Summer is a fantastic time to for students to engage in the serious study of dance technique. Camps, intensives, and workshops allow students extended time to refine their dance skills, study new dance styles, dive into the nuances of creating or learning choreography, and work on conditioning and flexibility. However, it is important to balance all of this hard work with a little bit of fun from time to time, especially for younger or novice students. I firmly believe in the importance of play in the learning environment, both as a teaching tool and as a vital component of child development. These games are designed to help students explore basic movement concepts, develop improvisational skills, and build community through teamwork. They can be adapted for dancers of all ages and levels, and you can incorporate genre-specific terminology and skills to help improve dance technique in a particular style.
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Here are a few of my favorite dance games for summer:
- Fifty Kinds of Freeze Dance Freeze dance is a perennial favorite among young children, and dance students are no exception! After being asked to play freeze dance for the millionth time, I decided to come up with a bunch of variations that would make the experience more educational, while still giving the students the fun of their favorite game. The possibilities are endless, but here are just a handful of the variations I’ve used.
- Freeze in a ____ shape: During class time, introduce students to shape-related movement concepts, such as size, width, and level, and lines, angles, and curves. Instruct students to freeze in a shape that represents one or more of these concepts, such as a big shape, or a wide one. Older students can handle combinations of concepts, such as a small shape, on a high level, with right angles.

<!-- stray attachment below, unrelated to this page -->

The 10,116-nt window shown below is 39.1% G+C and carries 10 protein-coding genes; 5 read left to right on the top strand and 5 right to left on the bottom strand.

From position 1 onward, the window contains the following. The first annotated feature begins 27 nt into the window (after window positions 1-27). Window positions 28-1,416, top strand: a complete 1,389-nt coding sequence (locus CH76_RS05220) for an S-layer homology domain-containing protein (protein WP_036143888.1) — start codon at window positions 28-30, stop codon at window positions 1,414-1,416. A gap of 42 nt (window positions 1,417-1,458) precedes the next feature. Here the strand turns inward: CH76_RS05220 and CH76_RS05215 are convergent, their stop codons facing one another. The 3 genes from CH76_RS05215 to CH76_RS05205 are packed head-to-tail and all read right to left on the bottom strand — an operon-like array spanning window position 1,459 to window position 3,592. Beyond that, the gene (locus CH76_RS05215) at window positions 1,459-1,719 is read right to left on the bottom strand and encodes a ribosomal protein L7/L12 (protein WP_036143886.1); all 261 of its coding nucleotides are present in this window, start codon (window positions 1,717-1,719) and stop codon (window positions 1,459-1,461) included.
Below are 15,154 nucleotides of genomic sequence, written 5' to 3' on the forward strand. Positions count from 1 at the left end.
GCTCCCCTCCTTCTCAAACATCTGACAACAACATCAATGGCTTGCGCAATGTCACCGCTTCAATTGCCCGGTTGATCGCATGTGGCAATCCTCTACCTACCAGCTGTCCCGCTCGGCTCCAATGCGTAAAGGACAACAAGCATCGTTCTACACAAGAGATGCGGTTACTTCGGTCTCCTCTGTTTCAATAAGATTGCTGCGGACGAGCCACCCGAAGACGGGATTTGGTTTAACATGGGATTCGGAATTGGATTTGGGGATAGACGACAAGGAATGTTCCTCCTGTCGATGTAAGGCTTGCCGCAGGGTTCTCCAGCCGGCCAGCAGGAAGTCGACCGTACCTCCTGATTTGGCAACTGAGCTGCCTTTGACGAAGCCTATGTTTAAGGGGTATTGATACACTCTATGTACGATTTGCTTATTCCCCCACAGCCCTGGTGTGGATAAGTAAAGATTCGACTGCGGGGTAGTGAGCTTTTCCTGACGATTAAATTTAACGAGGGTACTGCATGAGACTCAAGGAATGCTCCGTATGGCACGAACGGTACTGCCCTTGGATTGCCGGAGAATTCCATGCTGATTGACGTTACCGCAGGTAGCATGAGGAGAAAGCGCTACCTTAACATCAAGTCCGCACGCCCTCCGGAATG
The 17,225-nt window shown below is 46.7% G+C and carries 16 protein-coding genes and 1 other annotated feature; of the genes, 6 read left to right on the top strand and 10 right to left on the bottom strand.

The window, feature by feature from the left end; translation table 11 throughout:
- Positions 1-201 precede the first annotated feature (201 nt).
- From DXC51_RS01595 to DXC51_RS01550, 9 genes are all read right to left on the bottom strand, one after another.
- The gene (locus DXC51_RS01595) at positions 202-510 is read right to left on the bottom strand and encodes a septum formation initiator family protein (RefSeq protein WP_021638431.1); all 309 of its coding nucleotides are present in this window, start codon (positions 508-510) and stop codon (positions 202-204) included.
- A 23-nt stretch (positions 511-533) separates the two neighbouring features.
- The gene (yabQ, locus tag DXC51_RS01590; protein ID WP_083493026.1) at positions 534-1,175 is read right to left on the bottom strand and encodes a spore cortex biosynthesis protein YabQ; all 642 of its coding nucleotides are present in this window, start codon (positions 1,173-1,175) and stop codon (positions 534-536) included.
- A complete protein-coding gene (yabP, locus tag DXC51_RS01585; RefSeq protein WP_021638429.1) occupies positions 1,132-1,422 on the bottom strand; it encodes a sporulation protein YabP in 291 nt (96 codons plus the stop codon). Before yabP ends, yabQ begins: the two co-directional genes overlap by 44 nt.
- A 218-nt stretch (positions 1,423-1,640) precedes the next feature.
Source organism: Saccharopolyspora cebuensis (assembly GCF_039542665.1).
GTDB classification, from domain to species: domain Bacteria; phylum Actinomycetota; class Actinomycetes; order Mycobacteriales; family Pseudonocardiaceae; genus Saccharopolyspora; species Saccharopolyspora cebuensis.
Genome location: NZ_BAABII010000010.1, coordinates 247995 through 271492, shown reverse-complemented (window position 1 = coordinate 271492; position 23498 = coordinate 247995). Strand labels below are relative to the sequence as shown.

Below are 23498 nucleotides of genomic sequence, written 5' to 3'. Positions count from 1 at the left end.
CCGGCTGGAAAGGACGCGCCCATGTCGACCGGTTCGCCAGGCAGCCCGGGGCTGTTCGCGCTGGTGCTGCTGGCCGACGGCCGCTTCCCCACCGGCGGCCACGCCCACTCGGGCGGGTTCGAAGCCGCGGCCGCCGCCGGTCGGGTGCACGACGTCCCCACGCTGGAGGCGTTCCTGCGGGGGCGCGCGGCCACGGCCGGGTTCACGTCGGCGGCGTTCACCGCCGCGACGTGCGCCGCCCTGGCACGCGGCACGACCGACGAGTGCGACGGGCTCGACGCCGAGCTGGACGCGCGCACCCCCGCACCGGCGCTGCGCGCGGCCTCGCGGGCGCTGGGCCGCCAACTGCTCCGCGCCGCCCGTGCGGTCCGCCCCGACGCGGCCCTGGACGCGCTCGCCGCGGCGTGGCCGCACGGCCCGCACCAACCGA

- Dance like _____: Instruct students to dance in a specific way, reflecting a movement quality like fast or slow tempo, strong or light weight, smooth or sharp flow.
- Dance like a ____: Instruct students to dance in a way that represents a specific character, such as a tiger, a princess, or cowboy/girl. Talk about specific movement qualities, shapes, or lines that each would embody. From time to time, allow students to choose their own characters, such as their favorite bird. To build complexity, add an emotional quality to the character, such as a sad cowboy/girl.
- Dance like you are in ____: Give students an imaginary setting in which they are performing their dance. For example, dance as if you are on the moon, or on a hot, sandy beach. Discuss how the movement of their entire bodies should reflect the environment in which they are dancing.
- Over, Under, Through Have the dancers line up in a simple formation, such as a diagonal across the room, with about 2 feet of space between them. Allow each dancer to pose in a shape of their choosing – but they must be able to hold it for a long time! The first dancer will then improvise in the negative space around the other dancers, going over, under, through, around, between, and/or beside them. They continue weaving around the dancers until the get to the end of the line. They can then find their own shape to freeze in. (Note: If you run around of space, have the line curve around and head back up the diagonal in the other direction.) There are many ways to vary this game, including:
- Direct the dancers in the kind of shape to make, playing with levels, balance, use of different body parts, lines, and extension.
- Direct the dancers in the kind of movement to use as they travel down the line, incorporating different movement qualities, levels, technical skills, rhythms and tempos, etc.
- Have the line of dancers start closer or farther apart, creating new challenges for the student moving among them.